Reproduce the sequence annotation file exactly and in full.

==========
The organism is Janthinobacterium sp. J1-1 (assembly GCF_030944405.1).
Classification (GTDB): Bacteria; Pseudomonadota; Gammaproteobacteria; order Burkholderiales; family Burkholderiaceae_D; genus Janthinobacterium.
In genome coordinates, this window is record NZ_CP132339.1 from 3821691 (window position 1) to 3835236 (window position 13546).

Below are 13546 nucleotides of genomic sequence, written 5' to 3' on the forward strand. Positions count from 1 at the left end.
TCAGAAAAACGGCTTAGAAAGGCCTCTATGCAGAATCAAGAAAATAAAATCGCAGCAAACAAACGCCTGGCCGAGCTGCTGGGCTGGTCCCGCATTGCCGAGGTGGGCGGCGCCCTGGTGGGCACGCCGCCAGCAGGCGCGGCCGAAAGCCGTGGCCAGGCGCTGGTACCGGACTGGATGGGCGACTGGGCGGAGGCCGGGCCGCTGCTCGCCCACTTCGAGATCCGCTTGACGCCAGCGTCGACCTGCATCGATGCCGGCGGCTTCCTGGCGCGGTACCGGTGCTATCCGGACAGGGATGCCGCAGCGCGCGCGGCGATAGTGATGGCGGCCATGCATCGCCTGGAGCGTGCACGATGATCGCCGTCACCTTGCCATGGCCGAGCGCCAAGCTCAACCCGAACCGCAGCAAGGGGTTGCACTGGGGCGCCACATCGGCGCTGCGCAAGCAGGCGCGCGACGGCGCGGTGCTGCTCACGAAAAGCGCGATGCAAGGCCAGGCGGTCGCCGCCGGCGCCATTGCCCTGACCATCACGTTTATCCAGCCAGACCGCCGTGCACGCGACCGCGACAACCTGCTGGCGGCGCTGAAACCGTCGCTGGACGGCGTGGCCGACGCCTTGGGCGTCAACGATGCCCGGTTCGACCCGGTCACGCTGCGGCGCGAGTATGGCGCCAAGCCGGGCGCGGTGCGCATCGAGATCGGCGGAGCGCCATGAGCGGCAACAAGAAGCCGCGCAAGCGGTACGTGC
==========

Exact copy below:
The organism is Janthinobacterium sp. J1-1 (assembly GCF_030944405.1).
Classification (GTDB): Bacteria; Pseudomonadota; Gammaproteobacteria; order Burkholderiales; family Burkholderiaceae_D; genus Janthinobacterium.
In genome coordinates, this window is record NZ_CP132339.1 from 3821691 (window position 1) to 3835236 (window position 13546).

Below are 13546 nucleotides of genomic sequence, written 5' to 3' on the forward strand. Positions count from 1 at the left end.
TCAGAAAAACGGCTTAGAAAGGCCTCTATGCAGAATCAAGAAAATAAAATCGCAGCAAACAAACGCCTGGCCGAGCTGCTGGGCTGGTCCCGCATTGCCGAGGTGGGCGGCGCCCTGGTGGGCACGCCGCCAGCAGGCGCGGCCGAAAGCCGTGGCCAGGCGCTGGTACCGGACTGGATGGGCGACTGGGCGGAGGCCGGGCCGCTGCTCGCCCACTTCGAGATCCGCTTGACGCCAGCGTCGACCTGCATCGATGCCGGCGGCTTCCTGGCGCGGTACCGGTGCTATCCGGACAGGGATGCCGCAGCGCGCGCGGCGATAGTGATGGCGGCCATGCATCGCCTGGAGCGTGCACGATGATCGCCGTCACCTTGCCATGGCCGAGCGCCAAGCTCAACCCGAACCGCAGCAAGGGGTTGCACTGGGGCGCCACATCGGCGCTGCGCAAGCAGGCGCGCGACGGCGCGGTGCTGCTCACGAAAAGCGCGATGCAAGGCCAGGCGGTCGCCGCCGGCGCCATTGCCCTGACCATCACGTTTATCCAGCCAGACCGCCGTGCACGCGACCGCGACAACCTGCTGGCGGCGCTGAAACCGTCGCTGGACGGCGTGGCCGACGCCTTGGGCGTCAACGATGCCCGGTTCGACCCGGTCACGCTGCGGCGCGAGTATGGCGCCAAGCCGGGCGCGGTGCGCATCGAGATCGGCGGAGCGCCATGAGCGGCAACAAGAAGCCGCGCAAGCGGTACGTGC